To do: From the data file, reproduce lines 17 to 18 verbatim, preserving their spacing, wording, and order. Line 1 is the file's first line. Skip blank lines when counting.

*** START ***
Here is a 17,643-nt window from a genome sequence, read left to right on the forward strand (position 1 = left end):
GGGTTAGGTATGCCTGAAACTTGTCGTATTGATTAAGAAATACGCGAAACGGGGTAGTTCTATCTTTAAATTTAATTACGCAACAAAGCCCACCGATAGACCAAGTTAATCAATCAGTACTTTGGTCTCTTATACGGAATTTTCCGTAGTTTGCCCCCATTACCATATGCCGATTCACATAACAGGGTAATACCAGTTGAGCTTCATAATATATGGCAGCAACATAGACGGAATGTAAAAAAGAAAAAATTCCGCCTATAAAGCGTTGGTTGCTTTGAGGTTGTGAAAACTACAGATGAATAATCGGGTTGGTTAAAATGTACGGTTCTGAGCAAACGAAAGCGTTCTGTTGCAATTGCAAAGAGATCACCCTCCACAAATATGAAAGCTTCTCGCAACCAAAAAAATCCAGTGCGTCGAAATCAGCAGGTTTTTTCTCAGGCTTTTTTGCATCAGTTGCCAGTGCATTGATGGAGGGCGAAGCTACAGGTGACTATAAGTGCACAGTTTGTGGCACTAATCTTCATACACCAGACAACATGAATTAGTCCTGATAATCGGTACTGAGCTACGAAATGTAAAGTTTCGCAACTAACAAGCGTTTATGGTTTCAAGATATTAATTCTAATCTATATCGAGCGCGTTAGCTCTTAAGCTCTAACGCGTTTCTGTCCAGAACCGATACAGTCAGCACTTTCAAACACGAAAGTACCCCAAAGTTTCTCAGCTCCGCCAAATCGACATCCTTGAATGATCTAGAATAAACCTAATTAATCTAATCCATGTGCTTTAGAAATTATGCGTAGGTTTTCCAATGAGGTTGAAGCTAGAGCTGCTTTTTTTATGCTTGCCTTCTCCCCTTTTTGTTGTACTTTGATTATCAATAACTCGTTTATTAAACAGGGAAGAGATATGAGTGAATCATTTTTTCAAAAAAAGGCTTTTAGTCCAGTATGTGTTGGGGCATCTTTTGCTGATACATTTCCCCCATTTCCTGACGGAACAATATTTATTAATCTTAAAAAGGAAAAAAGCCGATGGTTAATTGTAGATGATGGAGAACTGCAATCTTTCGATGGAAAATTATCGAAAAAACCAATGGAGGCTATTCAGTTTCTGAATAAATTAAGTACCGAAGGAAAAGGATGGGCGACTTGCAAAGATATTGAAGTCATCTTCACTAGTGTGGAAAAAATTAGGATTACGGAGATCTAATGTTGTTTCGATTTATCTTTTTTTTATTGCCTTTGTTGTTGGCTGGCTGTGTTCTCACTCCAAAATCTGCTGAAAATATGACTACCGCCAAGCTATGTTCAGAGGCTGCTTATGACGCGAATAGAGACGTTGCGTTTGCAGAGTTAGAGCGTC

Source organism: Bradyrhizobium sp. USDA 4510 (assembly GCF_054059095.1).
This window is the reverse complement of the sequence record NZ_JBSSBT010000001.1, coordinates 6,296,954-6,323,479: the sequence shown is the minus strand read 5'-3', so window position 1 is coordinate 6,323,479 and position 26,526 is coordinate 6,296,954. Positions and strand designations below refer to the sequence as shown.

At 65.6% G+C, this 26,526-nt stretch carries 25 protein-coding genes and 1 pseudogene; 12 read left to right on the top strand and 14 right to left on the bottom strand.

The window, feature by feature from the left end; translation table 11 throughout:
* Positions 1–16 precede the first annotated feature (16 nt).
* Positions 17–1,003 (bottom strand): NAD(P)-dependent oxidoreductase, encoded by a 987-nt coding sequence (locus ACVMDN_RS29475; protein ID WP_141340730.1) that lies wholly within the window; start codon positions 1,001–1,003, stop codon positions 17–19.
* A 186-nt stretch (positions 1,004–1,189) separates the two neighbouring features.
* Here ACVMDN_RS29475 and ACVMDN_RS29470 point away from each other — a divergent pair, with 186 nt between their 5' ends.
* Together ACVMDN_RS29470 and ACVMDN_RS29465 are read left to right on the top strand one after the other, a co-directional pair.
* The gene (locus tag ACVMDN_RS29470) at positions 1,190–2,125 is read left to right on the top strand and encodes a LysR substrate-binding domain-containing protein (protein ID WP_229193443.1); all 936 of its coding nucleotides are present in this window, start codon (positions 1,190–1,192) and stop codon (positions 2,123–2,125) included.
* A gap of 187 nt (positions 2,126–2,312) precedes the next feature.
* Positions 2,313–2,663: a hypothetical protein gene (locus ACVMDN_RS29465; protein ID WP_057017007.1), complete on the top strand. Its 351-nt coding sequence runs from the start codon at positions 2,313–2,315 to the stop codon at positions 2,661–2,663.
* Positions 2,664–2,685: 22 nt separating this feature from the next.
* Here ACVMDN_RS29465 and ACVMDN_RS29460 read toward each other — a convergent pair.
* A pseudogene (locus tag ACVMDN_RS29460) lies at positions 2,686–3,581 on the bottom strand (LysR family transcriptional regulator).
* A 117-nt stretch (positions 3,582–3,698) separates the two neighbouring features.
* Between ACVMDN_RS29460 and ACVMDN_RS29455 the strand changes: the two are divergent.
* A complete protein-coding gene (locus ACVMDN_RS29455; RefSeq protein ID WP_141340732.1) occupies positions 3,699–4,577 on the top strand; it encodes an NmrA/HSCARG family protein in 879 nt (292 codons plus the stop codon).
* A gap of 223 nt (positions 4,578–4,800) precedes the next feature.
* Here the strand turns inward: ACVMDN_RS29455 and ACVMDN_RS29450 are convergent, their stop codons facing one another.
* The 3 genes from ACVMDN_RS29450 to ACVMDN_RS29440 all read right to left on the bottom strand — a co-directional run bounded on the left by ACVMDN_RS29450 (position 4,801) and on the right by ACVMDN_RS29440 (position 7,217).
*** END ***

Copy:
* A pseudogene (locus tag ACVMDN_RS29460) lies at positions 2,686–3,581 on the bottom strand (LysR family transcriptional regulator).
* A 117-nt stretch (positions 3,582–3,698) separates the two neighbouring features.